When he found out that I was taking a shooting school organized by Outdoor Solutions and that the rifle I would use was the Benelli Lupo in 6.5 Creedmoor, FS Editor-in-Chief John B. Snow asked me to rate the Lupo as a longer hunting gun.

Over the two-plus days I spent in class, a good part of my attention focused on answering the question: how effective would the Lupo be in taking deer and other big game 400 meters away? ?

During the second day of the shooting course, the students used the Benelli Lupo in practical scenarios in the field. Brian mccombie

Benelli Lupo at 400 meters

The magazine-fed bolt-on Lupo, I concluded, was quite capable of killing the first shot in one shot over 400 yards on big game. It was very precise, the lock was securely locked, and the five-round magazine was stowed in the receiver and out of the way. The Lupo is also threaded for a suppressor, and Benelli’s progressive comfort system built into the butt effectively reduces recoil.

One caveat, however: Benelli placed the Lupo’s trigger system in the butt’s wrist at an odd angle. In some shooting positions, this angle forced me to twist my hand and wrist in a way that made it difficult to shoot, especially when shooting from a flat platform like a shooting bench. Little hunting is done on a bench. Nonetheless, it will take a bit of practice and adjustment for the hunter to get used to this different trigger angle and the location of the trigger guard.

Lupo of shooting sticks
One of the students in the class makes the Benelli Lupo work on a downhill shot with sticks. Brian mccombie

Take the Benelli Lupo to 1,000 meters

The class was held near Coalville, Utah, last June, and was attended by 15 people, including myself. Three instructors, all with impressive military and civilian marksmanship credentials, guided us through two days of intensive shooting, starting with 3 MOA steel targets up to 1000 meters.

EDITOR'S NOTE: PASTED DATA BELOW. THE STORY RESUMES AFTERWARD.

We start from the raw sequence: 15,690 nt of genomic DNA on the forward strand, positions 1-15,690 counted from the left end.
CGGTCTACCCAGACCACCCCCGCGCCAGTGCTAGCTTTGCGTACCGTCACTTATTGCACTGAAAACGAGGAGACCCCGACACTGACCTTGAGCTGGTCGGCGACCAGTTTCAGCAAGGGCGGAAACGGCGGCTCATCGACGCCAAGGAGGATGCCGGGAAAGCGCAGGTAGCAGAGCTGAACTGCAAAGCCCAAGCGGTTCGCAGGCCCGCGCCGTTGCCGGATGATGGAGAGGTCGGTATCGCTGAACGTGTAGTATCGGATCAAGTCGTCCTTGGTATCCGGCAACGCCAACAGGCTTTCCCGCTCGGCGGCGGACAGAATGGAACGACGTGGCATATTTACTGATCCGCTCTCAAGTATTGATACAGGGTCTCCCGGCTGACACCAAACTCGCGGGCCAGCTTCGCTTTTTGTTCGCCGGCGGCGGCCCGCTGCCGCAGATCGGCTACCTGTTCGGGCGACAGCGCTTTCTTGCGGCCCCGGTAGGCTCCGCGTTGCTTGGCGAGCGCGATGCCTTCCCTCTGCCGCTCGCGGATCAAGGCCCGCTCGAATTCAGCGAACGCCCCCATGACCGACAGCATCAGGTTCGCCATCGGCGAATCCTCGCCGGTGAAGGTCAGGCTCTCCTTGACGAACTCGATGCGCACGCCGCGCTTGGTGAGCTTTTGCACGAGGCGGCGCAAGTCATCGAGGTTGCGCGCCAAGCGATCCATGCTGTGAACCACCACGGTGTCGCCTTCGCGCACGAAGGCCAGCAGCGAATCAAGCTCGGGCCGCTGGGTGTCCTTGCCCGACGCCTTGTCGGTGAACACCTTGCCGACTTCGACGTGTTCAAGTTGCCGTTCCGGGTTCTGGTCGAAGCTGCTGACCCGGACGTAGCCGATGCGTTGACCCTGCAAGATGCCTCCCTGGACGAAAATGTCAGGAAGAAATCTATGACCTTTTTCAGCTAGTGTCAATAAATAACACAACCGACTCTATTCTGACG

Then on the second day we traveled to the nearby mountains and shot from positions we might encounter while hunting, like big boulders and tree stumps, from shooting sticks and lying on top of the hills rocky.

Obviously the course was designed to make us better long distance shooters. But the goal was for us to find out how far we could ethically shoot a big game. Most of the participants I spoke with hadn’t shot a game beyond 125 yards, and they wanted to acquire the skills and knowledge to know how and when to shoot 300 yards or more.

Benelli Lupo rigged

Each shooter was fitted with a Benelli Lupo chambered in 6.5 Creedmoor and topped with a Zeiss Conquest V4 6-24 × 50 rifle scope. We fired point blank, spiked rifles with Jaeger 30 AACs. Barnes Precision Match in 6.5 Creedmoor ammo firing a round 140 grain boat tail bullet or platforms.

We zeroed our guns on paper 100 yards, then fired more paper 200 yards, taking turns firing and spotting with a partner. Then we stretched up to 3 MOA steel targets at 300 yards, and more steel at every 100 yards up to 1000 yards.

Our second day of shooting was really a much better test of the Lupo as a long range hunter and the rifle performed really well. My first hits included: